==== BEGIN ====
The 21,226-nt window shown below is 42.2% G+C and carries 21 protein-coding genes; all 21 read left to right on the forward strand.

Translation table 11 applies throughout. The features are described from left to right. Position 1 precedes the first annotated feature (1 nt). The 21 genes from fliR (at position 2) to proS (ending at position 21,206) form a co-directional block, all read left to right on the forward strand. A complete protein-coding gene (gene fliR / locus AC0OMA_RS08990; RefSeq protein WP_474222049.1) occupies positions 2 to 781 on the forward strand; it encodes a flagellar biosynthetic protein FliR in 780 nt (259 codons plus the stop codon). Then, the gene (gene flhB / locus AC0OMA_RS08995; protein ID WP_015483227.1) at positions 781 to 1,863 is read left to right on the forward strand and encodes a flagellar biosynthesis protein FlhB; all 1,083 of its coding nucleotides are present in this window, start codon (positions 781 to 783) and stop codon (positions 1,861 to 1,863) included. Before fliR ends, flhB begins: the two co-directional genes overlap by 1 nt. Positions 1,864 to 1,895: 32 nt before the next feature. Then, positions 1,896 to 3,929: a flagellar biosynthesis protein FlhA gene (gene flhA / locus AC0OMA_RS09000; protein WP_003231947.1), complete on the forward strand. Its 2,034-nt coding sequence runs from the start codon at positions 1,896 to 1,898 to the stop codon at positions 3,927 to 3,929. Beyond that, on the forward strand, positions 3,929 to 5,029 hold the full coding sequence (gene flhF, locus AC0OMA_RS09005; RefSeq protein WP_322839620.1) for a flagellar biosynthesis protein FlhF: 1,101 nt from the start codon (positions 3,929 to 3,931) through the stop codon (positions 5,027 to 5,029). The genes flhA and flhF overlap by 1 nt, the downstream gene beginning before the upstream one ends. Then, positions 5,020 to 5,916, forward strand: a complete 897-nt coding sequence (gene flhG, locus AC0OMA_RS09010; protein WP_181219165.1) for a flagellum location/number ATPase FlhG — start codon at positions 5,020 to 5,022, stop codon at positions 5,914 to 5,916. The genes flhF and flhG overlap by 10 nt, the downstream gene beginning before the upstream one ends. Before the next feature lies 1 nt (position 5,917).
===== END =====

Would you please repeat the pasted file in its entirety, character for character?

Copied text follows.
The 21,226-nt window shown below is 42.2% G+C and carries 21 protein-coding genes; all 21 read left to right on the forward strand.

Translation table 11 applies throughout. The features are described from left to right. Position 1 precedes the first annotated feature (1 nt). The 21 genes from fliR (at position 2) to proS (ending at position 21,206) form a co-directional block, all read left to right on the forward strand. A complete protein-coding gene (gene fliR / locus AC0OMA_RS08990; RefSeq protein WP_474222049.1) occupies positions 2 to 781 on the forward strand; it encodes a flagellar biosynthetic protein FliR in 780 nt (259 codons plus the stop codon). Then, the gene (gene flhB / locus AC0OMA_RS08995; protein ID WP_015483227.1) at positions 781 to 1,863 is read left to right on the forward strand and encodes a flagellar biosynthesis protein FlhB; all 1,083 of its coding nucleotides are present in this window, start codon (positions 781 to 783) and stop codon (positions 1,861 to 1,863) included. Before fliR ends, flhB begins: the two co-directional genes overlap by 1 nt. Positions 1,864 to 1,895: 32 nt before the next feature. Then, positions 1,896 to 3,929: a flagellar biosynthesis protein FlhA gene (gene flhA / locus AC0OMA_RS09000; protein WP_003231947.1), complete on the forward strand. Its 2,034-nt coding sequence runs from the start codon at positions 1,896 to 1,898 to the stop codon at positions 3,927 to 3,929. Beyond that, on the forward strand, positions 3,929 to 5,029 hold the full coding sequence (gene flhF, locus AC0OMA_RS09005; RefSeq protein WP_322839620.1) for a flagellar biosynthesis protein FlhF: 1,101 nt from the start codon (positions 3,929 to 3,931) through the stop codon (positions 5,027 to 5,029). The genes flhA and flhF overlap by 1 nt, the downstream gene beginning before the upstream one ends. Then, positions 5,020 to 5,916, forward strand: a complete 897-nt coding sequence (gene flhG, locus AC0OMA_RS09010; protein WP_181219165.1) for a flagellum location/number ATPase FlhG — start codon at positions 5,020 to 5,022, stop codon at positions 5,914 to 5,916. The genes flhF and flhG overlap by 10 nt, the downstream gene beginning before the upstream one ends. Before the next feature lies 1 nt (position 5,917).